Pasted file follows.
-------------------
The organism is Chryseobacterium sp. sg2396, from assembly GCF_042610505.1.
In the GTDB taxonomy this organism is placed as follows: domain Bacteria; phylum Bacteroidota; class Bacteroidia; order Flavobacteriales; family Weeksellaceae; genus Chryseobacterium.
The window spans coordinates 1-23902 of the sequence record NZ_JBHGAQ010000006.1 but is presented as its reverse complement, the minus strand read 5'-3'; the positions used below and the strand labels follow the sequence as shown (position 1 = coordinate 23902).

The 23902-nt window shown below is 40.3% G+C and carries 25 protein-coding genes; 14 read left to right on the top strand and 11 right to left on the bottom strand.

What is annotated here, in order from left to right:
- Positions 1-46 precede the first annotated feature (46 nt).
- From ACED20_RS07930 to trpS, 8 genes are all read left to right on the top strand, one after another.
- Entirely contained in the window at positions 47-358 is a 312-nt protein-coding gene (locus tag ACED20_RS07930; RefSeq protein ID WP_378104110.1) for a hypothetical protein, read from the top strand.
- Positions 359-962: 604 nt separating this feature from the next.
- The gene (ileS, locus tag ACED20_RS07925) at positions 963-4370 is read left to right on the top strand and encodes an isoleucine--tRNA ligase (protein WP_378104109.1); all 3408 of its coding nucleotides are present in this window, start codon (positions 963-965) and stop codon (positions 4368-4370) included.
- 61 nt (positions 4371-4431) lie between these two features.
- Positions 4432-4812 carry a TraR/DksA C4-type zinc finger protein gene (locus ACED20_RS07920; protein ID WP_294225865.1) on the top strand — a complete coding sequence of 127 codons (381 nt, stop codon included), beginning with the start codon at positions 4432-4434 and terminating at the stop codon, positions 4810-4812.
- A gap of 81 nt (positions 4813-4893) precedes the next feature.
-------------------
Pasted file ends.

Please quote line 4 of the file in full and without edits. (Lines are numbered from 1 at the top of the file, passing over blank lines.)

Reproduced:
The 23902-nt window shown below is 40.3% G+C and carries 25 protein-coding genes; 14 read left to right on the top strand and 11 right to left on the bottom strand.